Bossy or Assertive? How Gender Bias Is Impacting Female Leaders
Ask most men how things are progressing in the world of feminism these days, and their answer might well surprise you. Almost two-thirds will apparently tell you that women have, in fact, achieved equality at long last.That’s despite a laundry list of depressing statistics that prove quite the opposite: women make up only 6% of FTSE 100 CEOs, just 34% of the House of Commons, and nearly 90% work for companies that pay them less than their male peers.
And as if climbing the corporate ladder wasn’t difficult enough for the fairer sex, those that do obtain leadership positions often struggle with a dilemma of Sophie’s Choice proportions. Think of the characteristics you associate with leaders: ambition, assertiveness, competitiveness, confidence, to name but a few. These are the characteristics one must embody, regardless of gender. The problem? Because these qualities are the antithesis of stereotypical feminine behaviour, women who display them (either naturally, or in a bid to get ahead) often incur a ‘likeability penalty’. Whether consciously or not, we expect women to be warm, nurturing, and submissive. Because of this, those who display behaviour that steps outside gender norms are consistently rated as less likeable by their peers - male and female - which can of course have consequences when it comes to getting a promotion or pay rise. And just to add yet another layer of frustration, women who are viewed as ‘too feminine’ are also seen as less competent within traditional managerial settings. In a nutshell, female leaders are damned if they do, and damned if they don’t.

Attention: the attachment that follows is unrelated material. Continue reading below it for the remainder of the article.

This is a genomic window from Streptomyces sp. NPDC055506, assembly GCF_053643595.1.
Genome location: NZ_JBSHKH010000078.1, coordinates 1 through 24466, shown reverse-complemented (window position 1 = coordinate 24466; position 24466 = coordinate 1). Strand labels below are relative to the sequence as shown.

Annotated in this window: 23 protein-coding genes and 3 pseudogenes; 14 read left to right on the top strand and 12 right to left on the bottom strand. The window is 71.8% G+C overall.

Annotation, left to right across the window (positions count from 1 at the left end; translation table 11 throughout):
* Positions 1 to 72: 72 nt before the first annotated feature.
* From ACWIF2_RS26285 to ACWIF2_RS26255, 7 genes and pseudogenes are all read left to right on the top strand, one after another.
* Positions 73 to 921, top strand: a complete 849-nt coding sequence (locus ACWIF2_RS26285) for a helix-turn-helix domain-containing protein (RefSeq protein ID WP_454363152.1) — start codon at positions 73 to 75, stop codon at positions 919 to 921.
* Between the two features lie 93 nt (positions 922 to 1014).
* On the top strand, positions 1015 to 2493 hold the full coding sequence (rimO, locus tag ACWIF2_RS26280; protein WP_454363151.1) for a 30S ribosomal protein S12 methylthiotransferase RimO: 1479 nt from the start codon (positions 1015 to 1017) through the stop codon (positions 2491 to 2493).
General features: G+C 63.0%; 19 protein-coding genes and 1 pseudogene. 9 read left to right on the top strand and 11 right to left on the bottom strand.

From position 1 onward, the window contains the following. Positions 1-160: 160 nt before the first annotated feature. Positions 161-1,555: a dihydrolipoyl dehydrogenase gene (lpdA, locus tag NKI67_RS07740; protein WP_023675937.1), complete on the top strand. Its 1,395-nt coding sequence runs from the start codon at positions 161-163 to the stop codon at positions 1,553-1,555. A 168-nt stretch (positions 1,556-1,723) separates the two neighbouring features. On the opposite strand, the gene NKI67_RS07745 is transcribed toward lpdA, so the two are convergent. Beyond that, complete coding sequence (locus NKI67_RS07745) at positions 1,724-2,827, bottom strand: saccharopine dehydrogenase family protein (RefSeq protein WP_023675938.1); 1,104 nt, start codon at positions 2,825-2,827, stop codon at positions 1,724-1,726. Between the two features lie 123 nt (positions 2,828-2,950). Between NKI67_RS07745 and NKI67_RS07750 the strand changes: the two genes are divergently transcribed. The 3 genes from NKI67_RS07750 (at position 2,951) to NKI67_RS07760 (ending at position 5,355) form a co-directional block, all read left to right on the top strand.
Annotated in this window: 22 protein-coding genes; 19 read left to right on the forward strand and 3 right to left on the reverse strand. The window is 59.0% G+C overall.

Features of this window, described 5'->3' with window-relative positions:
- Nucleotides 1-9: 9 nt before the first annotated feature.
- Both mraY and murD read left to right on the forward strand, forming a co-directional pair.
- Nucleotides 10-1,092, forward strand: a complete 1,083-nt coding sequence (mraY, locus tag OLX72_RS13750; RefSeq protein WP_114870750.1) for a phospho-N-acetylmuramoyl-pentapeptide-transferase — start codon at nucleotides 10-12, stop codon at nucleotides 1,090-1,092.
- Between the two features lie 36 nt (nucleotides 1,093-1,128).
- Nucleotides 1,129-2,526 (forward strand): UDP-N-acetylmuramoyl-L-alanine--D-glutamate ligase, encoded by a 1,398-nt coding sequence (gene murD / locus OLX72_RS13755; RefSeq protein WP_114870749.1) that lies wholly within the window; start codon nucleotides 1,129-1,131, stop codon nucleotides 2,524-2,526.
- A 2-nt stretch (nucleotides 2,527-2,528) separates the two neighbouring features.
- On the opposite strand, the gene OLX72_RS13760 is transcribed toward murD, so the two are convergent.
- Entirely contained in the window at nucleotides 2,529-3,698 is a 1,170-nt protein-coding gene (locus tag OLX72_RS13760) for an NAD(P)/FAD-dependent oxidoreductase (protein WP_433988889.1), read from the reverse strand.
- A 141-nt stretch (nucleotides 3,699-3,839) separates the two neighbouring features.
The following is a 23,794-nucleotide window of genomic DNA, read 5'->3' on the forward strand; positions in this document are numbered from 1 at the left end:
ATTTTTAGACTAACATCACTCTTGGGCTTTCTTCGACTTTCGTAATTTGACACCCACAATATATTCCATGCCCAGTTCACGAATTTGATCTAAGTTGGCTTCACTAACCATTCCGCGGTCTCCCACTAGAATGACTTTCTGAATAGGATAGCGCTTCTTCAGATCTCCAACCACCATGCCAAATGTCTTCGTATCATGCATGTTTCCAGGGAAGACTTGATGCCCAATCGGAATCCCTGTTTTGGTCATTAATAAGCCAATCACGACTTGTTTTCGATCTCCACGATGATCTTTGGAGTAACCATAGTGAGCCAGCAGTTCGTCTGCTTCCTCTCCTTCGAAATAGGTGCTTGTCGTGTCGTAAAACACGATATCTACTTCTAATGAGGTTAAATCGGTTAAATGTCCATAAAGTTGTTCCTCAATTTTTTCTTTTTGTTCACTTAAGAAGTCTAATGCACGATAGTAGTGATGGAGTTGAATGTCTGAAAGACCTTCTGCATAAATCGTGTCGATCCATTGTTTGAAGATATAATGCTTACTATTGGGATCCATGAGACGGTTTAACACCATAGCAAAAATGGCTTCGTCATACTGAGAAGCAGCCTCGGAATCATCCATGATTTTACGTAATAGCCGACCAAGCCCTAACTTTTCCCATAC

Men Are From Mars, Women Are Controlling
The earliest citation of the word bossy can be found within the following sentence from the 1882 Oxford English Dictionary: “There was a lady manager who was dreadfully bossy.” Furthermore, usage of the word peaked in the 1970s, when the women’s movement led to a dramatic increase in female presence within workplaces across the country. For decades, it seems, the same pattern has been apparent: behaviour is, more often than not, interpreted within the context of gender.